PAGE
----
Trump's Solitary Game of Rock, Paper, Scissors

Last week I was asked to analyse Donald Trump's body language during his response to the Orlando massacre. I've decided to share my findings in this blog post. 

Admittedly, I'm not a fan of Trump or his extreme views. How can I be, when the name in my passport and my family heritage would most probably mean that I wouldn't be able to enter the US, if he was elected. 

As you can imagine, I was itching to find something extraordinary- such as nonverbal cues that are at odds with his words. What I found instead, is that he is authentic- his words and nonverbal cues do indeed align. He absolutely believes in what he is saying. Scary, I know, but in a world where we often see politicians' words and actions misaligned, that has to be commended.

There are a few signals that are definitely worth a mention- 'duper's delight', tongue jut, increased blink rate and one sided shoulder shrug. These are very interesting cues and can, if combined with other cues, raise a red flag in deception detection. I'll explain these later.

The most obvious thing to mention about Trump's body language is that he certainly comes across as aggressive, even for those that aren't good at reading nonverbal cues. If you're interested in seeing this amplified, scroll down to the footage below, speed it up x2 (YouTube settings) and turn the sound off. Intense isn't it? 

Many of us are good at picking up on nonverbal cues at a subconscious level, which gives us a gut feeling about a person. That's what helps us to decide whether or not we like them and ultimately drives our behaviour. The good thing about understanding body language, is that you can identify the cues you see, confirming (or denying) your gut feeling, enabling you to make better decisions.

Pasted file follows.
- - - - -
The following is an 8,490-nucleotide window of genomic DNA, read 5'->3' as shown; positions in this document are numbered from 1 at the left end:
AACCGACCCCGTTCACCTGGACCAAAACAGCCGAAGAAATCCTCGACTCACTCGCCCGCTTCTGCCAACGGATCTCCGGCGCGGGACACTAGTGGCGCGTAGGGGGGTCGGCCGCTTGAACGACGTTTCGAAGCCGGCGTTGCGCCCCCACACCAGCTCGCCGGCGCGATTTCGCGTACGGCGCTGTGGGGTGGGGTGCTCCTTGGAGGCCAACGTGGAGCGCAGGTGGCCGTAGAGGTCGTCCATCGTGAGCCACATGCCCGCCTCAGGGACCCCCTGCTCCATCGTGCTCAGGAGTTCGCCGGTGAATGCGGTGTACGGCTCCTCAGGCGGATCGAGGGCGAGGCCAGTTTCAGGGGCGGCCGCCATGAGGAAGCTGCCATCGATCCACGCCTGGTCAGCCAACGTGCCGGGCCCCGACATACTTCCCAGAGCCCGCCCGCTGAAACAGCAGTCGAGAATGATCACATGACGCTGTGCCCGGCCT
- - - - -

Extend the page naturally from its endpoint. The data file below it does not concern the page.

What exactly is it that makes us feel that aggression?

We get a feeling of aggression, mainly from his facial expression, specific hand gestures and the speed at which he uses them. On top of this, his hands are expressive at a higher level- towards his shoulders, rather than around waist level, which is where we tend to express under less confrontational circumstances. Try gesturing at both a higher and lower level and feel the difference. He also uses palm down gestures, which are more authoritative than palm up gestures. Though occasionally he does use palm up gestures, for example when he asks a question or states what he wants: "How stupid is that?", (19:43); "Why, explain?", (24:35); "I want all of us to work together" (26:57). We naturally use palm up gestures when questioning or asking for something and palm down gestures to make definitive statements. 

His hand gestures are limited to just a few, which are repeated continuously, often forming a pattern- precision grip (to emphasise points), pointing and chopping. As I mimic his movements, while watching the footage at double speed, it feels oddly familiar to me. And then I realise, it feels like a game of Rock, Paper, Scissors! 

If you're trying to build trust and respect in an interaction, I'd recommend avoiding palm down gestures, pointing and chopping. Instead of pointing, use an open palm gesture. 

Precision Grip, two hands- double the emphasis.

Precision Grip, two hands- double the emphasis.